On departure day, rather than being guided to the dismal antiseptic counter at the dead end of terminal two, we were, instead, herded to the revamped international terminal main hall, where two disorientingly inviting, well designed, fully stocked, giant, airy bars sit across from one another, on either side of a crevass, which makes it easy to watch boarding activity downstairs from the upper reaches.
It may have always been this way, and I’ve just been unfortunate enough to get routed to forgotten land every time, but regardless, It’s nice, what they’ve done. It feels good there, and dare I say, sort of exciting. It lends itself well to that pre-trip feeling, that giddiness. Granted, the pizza we ordered was the same old, latchkey, after-school, microwave special
bloated and goopy, but some improvement is certainly better than none, and at boarding time, I didn’t have Jack Daniel’s induced heart burn, as the bar we chose was a whiskey filled extravaganza. A belly full of Bulleit with a craft beer-back was an early victory.
Aeromexico was a first for me; the experience was completely pleasant on this leg (more on the next, unbearably hellish leg later). Each seat comes equipped with a TV (an actual rarity, nowadays), a USB port, and, as my mom kindly pointed out before dropping us off, free alcohol and meal service, because, international carriers don’t operate by the American standard of punishing each and every person who chooses to fly coach.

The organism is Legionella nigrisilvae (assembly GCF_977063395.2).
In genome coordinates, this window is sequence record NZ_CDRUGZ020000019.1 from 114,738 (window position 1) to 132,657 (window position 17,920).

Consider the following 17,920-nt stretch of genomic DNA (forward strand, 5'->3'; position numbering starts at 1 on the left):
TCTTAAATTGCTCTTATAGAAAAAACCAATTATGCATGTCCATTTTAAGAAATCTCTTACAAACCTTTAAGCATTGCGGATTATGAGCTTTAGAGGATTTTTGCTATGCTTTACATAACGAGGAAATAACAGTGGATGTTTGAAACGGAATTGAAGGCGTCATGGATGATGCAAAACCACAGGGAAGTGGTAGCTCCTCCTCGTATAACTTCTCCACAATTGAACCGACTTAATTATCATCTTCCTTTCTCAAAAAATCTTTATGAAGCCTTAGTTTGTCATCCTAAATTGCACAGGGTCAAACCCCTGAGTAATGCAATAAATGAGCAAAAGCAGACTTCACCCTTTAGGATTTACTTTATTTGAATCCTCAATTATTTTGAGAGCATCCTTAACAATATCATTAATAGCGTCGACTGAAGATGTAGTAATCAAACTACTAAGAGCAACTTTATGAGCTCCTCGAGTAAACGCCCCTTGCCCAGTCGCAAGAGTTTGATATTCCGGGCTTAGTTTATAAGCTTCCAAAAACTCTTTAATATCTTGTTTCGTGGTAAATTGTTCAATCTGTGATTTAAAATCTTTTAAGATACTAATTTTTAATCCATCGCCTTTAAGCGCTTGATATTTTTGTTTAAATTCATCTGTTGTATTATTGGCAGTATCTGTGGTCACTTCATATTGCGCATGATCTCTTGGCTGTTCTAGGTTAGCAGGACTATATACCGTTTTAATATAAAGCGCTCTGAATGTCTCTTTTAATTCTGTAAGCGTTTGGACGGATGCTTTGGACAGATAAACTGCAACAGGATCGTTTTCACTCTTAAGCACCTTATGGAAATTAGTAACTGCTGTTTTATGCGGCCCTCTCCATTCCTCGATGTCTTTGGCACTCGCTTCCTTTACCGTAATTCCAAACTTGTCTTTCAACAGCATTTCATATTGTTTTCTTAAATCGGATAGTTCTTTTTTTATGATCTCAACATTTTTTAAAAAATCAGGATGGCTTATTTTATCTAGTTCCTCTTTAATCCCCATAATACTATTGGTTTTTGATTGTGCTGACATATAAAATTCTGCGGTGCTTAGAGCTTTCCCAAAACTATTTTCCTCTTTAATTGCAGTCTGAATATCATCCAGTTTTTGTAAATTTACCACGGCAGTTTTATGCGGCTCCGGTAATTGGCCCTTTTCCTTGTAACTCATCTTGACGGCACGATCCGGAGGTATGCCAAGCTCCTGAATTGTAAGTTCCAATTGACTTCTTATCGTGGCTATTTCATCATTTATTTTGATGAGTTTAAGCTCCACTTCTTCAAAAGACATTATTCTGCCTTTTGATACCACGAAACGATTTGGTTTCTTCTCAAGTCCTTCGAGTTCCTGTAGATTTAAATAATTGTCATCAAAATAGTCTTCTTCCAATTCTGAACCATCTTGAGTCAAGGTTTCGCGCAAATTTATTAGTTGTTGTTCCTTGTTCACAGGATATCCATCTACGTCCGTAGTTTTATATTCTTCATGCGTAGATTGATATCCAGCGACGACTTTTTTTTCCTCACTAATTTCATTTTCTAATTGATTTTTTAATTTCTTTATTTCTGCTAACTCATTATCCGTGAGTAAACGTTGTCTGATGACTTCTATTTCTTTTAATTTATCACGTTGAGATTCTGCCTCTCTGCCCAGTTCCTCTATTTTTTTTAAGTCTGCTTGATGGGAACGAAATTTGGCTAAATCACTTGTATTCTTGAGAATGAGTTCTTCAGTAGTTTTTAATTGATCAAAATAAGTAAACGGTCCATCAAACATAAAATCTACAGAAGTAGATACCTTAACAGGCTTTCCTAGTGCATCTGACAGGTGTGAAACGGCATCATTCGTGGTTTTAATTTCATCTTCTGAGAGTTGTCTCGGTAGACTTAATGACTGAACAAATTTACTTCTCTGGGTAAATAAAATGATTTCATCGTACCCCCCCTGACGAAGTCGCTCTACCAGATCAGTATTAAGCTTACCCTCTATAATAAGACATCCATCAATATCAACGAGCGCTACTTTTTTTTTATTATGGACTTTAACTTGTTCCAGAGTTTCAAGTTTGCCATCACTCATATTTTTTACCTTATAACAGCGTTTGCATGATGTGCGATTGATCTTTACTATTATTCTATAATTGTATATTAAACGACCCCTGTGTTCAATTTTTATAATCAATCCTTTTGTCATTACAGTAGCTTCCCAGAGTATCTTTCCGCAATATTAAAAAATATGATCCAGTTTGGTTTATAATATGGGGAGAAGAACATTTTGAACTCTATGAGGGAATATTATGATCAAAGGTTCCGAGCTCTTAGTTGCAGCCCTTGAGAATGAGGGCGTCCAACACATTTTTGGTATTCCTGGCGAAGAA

We spent four hours in-flight to Mexico City, a destination upon which we all agree, is shangri-la. DF has it all; Plenty of skeeve, loads of class, lush greenery, art, culture, character, and my god, FOOD.
En route, we dined on ham and cheese croissant sandwiches with apple sauce, peanuts, and a square of perfectly dark chocolate. I am in complete opposition to the “don’t eat the plane food” folks. I absolutely live for that stuff, with its TV dinner compartments and miniature foods. Always have, always will.
CDMX is infamous for the taxi grift that catches nearly every newcomer to the city. It’s less perilous now, as you buy your ticket first, at a booth that is etiher in the airport of curbside. Prices are posted, though you have to know what “zone” you are going to to know if you are getting a fair shake. However, you have the option of visiting multiple booths and price shopping your trip, so it’s far easier than it used to be to make a wise choice.
Ours was an overnight layover with an early morning departure, so we chose nearby Aeropuerto Minisuites, which was perfectly appointed for our needs: clean bathrooms, cozy bed, self-serve cafeteria in the lobby and free wifi, all for the bargain price of $46/double. http://minisuiteshotel.com/
Uber, the best mode of transit in a foreign county, (better still when language can present a problem) delivered us to the Mercado Roma, an upscale, two story, food hall housing sixty vendors dealing out sandwiches, tacos, pozoles, mezcal, churros, etc. http://mr.mercadoroma.com/